The Complete Lowdown On Leeks

Photo of Kassandra Smith

Kassandra Smith

Senior Editor • Backyard Chicken Coops

Last Updated: 20 April 2015

Leeks may be slightly unfamiliar to some people in Australia. It’s hard to deny the fact that as far as vegetables go they are slightly bizarre - they look as though they are a cross between a carrot, onion and a cabbage. Those of us who still have a playful and childish side might not be able to resist the temptation to bludgeon our friends or partner in the supermarket with this notoriously firm and cylindrical vegetable. All oddities aside, leeks are a delicious and highly nutritious vegetable that can be an excellent addition to your family or flocks diet.

Leek harvest

So, what is a leek?

Leeks, like garlic, belongs to the allium family, which also includes other household favourites, such as onions, shallots and scallions. It is believed that leeks were native to central Asia, but quickly spread throughout Europe and were relished by the Greek and Roman empires. The Emperor Nero allegedly ate leeks regularly as he believed it gave him a strong and resonant voice. They soon spread through what is now as the United Kingdom and was quickly adopted as the national emblem of Wales. All this history aside, leeks are essentially a firm cylindrical plant that is very similar to onions buts tends to have a more mild flavour.

Why should I eat leeks?

Similar to onions, leeks have a slightly sweet neutral flavour, which is a great addition to salads, soups and stocks. Leeks might not seem particularly compelling in terms of its flavour but that is no reason to banish it from your diet. There are numerous health benefits attached to eating leeks, all of which help to improve your immune system and overall well-being. Leeks are known to have many of the same health benefits as garlic, which essentially boils down to boosting the immune system and neutralising dangerous free radicals due to its inherent sulphur-compound content. Additionally, leeks contains kaempferol that is also found in the superfood kale, which ultimately helps lower the risk of cancer, as well as other chronic diseases.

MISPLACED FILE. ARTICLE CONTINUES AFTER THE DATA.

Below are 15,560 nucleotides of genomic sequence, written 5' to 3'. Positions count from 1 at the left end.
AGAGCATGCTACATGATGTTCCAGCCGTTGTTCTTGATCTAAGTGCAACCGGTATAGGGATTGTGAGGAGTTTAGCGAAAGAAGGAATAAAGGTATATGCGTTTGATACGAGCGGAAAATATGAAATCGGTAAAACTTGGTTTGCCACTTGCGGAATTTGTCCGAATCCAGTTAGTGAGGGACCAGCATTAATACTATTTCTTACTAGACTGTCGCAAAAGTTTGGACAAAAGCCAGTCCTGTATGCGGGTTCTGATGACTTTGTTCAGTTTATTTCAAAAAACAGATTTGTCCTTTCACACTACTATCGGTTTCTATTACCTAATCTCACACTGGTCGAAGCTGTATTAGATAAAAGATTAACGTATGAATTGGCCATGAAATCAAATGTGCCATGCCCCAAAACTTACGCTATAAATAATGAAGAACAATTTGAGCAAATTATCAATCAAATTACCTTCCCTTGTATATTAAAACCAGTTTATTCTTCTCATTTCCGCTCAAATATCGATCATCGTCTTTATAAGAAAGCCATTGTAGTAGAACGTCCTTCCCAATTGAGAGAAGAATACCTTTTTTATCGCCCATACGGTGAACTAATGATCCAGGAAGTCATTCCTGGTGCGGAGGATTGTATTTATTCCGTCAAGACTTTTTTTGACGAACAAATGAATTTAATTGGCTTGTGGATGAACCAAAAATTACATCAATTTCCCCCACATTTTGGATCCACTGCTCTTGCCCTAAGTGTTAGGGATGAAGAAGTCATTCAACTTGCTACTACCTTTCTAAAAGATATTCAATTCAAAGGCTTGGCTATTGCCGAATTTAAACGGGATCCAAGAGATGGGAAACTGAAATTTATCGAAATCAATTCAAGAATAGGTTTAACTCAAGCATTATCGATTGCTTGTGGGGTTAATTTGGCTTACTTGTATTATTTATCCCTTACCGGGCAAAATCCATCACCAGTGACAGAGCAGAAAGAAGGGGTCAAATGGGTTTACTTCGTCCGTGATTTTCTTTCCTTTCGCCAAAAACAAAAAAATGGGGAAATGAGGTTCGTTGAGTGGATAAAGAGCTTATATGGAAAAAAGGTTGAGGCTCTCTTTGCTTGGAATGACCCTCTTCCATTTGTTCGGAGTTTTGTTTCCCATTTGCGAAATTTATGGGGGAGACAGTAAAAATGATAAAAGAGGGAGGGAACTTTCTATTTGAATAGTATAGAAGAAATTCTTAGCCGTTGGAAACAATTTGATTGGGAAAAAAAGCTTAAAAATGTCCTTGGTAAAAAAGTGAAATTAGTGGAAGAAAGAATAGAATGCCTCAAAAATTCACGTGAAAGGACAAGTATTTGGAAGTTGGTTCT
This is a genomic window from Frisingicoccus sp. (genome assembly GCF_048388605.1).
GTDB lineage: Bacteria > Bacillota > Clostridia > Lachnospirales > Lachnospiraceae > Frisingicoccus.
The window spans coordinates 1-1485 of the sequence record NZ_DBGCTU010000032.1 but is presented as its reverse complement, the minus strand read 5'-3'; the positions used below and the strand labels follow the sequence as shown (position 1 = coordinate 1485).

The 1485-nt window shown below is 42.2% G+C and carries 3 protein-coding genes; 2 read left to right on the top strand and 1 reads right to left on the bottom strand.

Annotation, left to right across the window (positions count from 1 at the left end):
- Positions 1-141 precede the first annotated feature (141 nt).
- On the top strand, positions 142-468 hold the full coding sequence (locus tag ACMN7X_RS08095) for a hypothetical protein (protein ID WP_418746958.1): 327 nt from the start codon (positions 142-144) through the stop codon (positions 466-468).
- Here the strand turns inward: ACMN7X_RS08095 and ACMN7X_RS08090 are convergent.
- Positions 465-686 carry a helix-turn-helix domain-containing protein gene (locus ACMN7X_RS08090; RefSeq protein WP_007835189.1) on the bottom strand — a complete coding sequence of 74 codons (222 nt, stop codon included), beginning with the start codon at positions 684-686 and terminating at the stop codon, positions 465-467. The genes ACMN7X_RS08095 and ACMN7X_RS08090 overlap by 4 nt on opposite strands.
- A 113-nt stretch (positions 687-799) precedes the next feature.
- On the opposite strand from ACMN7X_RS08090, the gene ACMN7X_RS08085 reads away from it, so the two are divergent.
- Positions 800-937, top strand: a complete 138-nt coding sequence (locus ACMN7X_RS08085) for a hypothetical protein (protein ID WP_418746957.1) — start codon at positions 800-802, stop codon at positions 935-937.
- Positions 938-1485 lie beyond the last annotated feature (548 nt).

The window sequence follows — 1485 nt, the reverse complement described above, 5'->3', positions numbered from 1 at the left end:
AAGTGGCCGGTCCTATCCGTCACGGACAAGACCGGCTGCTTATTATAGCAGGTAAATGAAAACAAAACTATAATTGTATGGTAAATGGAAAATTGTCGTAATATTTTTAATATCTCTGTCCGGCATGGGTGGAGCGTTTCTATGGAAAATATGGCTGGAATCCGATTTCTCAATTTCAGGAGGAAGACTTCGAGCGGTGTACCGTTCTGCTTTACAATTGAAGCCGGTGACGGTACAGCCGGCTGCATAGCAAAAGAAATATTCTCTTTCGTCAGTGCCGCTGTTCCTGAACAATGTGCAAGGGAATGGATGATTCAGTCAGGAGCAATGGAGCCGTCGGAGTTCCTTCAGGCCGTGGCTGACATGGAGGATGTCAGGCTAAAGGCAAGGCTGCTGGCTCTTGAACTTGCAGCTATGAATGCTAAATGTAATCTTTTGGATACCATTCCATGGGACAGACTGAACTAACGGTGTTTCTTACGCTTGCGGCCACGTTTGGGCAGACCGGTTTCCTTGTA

Can I feed leeks to my chickens?

Backyard chickens will simply love munching diced up pieces of leek scraps! Its rich vitamin content will give your girls a healthy boost that may help them lay even more delicious and nutritious eggs. Another exciting side effect of feeding your chickens leeks is that its sulphuric content will help their bodies repel pests like lice, mites and worms. Garlic is a more potent source of these sulphur-compounds however serving leeks alongside a healthy diet of chicken feed, water, grit and other delicious scraps, may help protect your flock from these nasty pests.

When is the best time to grow leeks in Australia?

It takes approximately six months to grow leeks from seed to harvest, so it’s imperative that you sow your seed and transplant your seedlings at the correct time of year. It’s best to grow the seedlings throughout February and March or August and September, before transplanting the plants into the garden in either April to May or October through to December. Planting and transplanting at these times of year will help ensure that your leeks grow successfully. Attempting to grow leeks either in its seedling or transplanted phase at any other time of year may create problems due to the weather and climate. When it comes to growing leeks sometimes it pays to play by the rules.

How do I plant and grow leeks?

It’s important that you grow your leeks in healthy compost enriched soil to ensure that you get the best results. Adding chicken manure as fertiliser can help at various stages of the leeks 6 months growing process. So long as you have nutritious, moist and loose clay soils with a PH of around 6.5 your leeks should grow thick and firm without any trouble.